Shopkeepers rally against Fareham council's plans to restrict parking in parade

FURIOUS shopkeepers have told of their anger at proposed parking restrictions close to their businesses.

Wednesday, 20th July 2016, 6:00 am
Updated Thursday, 25th August 2016, 7:55 pm
From left, Goldilocks hair salon owner Caroline Pryke, Gandhi Indian takeaway owner Abu-Suyeb Tanzam and Sally Hooper, owner of Beauty & Nails in Anjou Crescent, Fareham

The owners of the six shops in Anjou Crescent, Fareham are deeply opposed to the borough council’s plans for the parade as they claim it will isolate customers.

The proposals are to restrict the street’s 11 parking bays down to two-hours parking from Monday to Saturday between the hours of 8am to 6pm and implement double yellow lines along the eastern and western entrances to the street.

Notices went up in the parade and Blackbrook Road two weeks ago triggering a consultation which the public can comment on and is due to finish on Friday.

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The shopkeepers of the crescent’s six shops - Richard’s Newsagents, Chinese restaurant Happy Garden, Goldilocks hair salon, Ghandi Indian takeaway, AJ electrical services and beauty salon Beauty and Nails.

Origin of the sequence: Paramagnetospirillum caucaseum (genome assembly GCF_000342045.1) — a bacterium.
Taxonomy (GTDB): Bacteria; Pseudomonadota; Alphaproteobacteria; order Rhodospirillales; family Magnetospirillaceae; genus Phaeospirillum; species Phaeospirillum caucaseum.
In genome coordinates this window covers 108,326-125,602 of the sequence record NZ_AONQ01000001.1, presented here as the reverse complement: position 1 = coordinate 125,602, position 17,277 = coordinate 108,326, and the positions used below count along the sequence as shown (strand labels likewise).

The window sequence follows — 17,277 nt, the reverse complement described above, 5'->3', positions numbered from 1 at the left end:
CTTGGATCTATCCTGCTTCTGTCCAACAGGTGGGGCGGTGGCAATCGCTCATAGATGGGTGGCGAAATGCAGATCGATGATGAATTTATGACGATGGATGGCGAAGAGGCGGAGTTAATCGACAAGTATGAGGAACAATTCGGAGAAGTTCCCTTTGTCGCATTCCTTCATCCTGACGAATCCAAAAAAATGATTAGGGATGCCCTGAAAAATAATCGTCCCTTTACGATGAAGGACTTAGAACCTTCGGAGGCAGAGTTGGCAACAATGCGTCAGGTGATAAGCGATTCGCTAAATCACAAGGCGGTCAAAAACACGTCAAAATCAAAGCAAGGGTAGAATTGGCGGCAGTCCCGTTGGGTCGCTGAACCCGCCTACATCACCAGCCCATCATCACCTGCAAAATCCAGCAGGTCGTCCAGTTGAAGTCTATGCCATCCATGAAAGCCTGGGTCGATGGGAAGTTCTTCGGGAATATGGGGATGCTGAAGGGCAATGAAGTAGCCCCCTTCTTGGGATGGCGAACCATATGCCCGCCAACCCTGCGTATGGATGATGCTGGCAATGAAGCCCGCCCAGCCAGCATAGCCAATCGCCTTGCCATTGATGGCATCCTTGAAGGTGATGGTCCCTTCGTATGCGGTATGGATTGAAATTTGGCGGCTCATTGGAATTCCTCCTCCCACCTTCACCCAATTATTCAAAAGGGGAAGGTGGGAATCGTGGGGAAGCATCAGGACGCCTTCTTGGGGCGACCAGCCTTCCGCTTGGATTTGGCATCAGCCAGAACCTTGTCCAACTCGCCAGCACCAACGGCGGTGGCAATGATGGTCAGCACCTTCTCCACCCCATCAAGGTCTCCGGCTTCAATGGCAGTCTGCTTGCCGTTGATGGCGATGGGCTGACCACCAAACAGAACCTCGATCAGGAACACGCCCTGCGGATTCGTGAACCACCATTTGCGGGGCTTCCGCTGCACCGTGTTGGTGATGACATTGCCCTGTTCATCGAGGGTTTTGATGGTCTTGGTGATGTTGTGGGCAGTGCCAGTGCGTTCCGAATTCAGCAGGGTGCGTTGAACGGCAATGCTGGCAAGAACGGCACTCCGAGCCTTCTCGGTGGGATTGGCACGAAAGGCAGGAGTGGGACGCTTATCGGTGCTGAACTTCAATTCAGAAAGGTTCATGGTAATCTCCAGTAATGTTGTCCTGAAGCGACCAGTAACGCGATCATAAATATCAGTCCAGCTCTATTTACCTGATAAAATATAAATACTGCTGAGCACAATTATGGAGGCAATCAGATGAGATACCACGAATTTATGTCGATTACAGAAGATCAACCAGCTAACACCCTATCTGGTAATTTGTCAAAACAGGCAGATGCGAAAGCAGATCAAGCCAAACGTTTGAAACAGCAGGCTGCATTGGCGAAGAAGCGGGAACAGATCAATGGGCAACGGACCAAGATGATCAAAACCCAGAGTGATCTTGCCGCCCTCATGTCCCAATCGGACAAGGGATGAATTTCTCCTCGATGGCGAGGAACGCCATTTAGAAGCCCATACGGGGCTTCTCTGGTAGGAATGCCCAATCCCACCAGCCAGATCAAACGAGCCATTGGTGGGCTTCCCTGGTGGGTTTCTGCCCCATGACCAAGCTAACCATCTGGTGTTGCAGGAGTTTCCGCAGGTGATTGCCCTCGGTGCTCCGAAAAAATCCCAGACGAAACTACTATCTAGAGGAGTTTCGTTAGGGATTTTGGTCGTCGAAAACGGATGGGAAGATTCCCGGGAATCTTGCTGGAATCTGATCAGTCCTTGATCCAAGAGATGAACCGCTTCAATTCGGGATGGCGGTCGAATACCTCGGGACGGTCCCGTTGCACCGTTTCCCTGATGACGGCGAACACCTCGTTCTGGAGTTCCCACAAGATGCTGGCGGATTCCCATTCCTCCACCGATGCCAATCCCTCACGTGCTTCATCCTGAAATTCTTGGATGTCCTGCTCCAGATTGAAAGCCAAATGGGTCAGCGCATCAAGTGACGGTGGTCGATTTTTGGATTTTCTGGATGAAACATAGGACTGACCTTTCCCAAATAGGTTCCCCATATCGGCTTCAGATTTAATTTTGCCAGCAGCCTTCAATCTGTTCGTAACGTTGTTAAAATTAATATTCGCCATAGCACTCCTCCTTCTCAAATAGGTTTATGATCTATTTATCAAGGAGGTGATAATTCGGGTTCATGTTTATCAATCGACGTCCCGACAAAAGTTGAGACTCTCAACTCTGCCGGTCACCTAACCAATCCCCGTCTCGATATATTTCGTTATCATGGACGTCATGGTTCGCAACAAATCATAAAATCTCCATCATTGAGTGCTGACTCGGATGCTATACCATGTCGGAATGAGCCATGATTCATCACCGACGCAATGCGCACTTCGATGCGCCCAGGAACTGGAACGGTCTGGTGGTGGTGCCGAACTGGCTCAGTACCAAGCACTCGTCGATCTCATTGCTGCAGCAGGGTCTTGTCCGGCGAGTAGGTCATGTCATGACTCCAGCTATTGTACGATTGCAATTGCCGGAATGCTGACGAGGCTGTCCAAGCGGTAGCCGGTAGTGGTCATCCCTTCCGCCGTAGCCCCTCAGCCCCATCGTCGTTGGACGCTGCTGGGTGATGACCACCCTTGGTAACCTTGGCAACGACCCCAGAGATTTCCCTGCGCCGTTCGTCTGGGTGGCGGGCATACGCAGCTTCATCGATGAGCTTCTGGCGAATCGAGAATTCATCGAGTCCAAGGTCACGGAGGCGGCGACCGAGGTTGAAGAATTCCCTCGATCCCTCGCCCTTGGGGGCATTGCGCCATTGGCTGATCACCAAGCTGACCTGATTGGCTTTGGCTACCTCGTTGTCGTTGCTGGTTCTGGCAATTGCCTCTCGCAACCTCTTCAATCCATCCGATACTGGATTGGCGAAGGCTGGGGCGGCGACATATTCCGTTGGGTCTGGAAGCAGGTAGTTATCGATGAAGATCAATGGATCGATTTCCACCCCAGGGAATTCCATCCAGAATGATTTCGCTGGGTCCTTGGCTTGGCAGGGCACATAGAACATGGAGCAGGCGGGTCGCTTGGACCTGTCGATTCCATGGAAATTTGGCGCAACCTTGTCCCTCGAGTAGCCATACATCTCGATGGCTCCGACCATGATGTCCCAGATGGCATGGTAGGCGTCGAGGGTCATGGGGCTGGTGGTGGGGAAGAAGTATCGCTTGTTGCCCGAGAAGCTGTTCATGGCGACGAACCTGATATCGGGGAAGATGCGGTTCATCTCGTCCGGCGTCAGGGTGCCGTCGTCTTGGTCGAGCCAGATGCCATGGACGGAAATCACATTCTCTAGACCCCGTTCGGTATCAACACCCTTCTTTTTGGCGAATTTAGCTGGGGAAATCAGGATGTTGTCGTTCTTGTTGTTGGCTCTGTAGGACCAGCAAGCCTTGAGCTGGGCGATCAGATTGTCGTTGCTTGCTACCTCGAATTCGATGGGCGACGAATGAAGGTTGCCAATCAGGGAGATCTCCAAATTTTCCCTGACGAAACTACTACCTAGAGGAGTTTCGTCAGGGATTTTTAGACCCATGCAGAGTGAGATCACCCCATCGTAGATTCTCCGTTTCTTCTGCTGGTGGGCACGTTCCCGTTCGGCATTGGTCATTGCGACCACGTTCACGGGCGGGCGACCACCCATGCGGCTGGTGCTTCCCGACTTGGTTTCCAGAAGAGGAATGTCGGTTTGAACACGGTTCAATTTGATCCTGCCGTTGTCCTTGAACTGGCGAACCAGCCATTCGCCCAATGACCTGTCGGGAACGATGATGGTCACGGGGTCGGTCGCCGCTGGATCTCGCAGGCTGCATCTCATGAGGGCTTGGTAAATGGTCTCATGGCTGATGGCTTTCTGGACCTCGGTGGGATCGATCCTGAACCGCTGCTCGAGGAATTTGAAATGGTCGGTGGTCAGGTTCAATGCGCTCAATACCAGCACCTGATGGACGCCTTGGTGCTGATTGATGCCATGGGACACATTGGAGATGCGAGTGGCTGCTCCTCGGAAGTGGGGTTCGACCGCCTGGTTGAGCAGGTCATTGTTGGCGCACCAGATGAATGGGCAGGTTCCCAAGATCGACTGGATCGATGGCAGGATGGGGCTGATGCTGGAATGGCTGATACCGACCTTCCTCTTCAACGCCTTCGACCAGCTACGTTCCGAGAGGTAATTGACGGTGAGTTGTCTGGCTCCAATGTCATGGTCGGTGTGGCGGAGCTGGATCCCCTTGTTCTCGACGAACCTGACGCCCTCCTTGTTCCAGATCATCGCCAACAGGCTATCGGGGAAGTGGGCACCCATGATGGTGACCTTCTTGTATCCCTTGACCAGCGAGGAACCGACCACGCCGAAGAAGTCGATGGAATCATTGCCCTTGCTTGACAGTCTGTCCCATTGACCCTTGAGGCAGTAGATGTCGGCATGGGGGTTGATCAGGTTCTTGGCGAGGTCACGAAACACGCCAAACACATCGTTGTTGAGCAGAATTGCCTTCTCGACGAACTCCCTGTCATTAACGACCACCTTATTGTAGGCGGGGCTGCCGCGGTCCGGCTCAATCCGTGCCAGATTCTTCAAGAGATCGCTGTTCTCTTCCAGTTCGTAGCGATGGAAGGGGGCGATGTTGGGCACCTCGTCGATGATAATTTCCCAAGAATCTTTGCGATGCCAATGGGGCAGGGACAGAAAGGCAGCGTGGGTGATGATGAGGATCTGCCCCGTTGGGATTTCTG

Sally Hooper, owner of Beauty and Nails said: ‘This is the kind of street that is almost like its own village community. We all know the customers and don’t want anything to damage that relationship.

‘These proposals will cause animosity and strife as we will all have to park along Blackbrook Road which ambulances and buses always struggle to get through.’

Caroline Pryke, owner of Goldilocks, added: ‘My customers think it will be ridiculous, they just do not understand it.’

A spokesperson for the borough council said the proposals are due to the local authority receiving a number of complaints about parking in the street.

The council says they are concerned that some vehicles are parked for days at a time and this long term parking reduces the availability of spaces outside the shops.

Councillor Trevor Cartwright, executive member for public protection at the council added: ‘It is normal to put notices in the area with proposals for parking restrictions, this then invites any comments from interested parties.

‘These comments are taken on board and any proposals can be changed as a result of the consultation. No restrictions have been put in place yet and our objective for Anjou Crescent is to achieve the best compromise, taking into account the needs of shoppers, shopkeepers and local residents both in and around Anjou Crescent itself.’

Mark Smith, a resident of Blackbrook Road said: ‘Parking around here is a nightmare. I really do not know what the council are thinking about with these proposals. Ambulances just can’t get through, why make it worse?’

‘It really just begs the question of why do it?’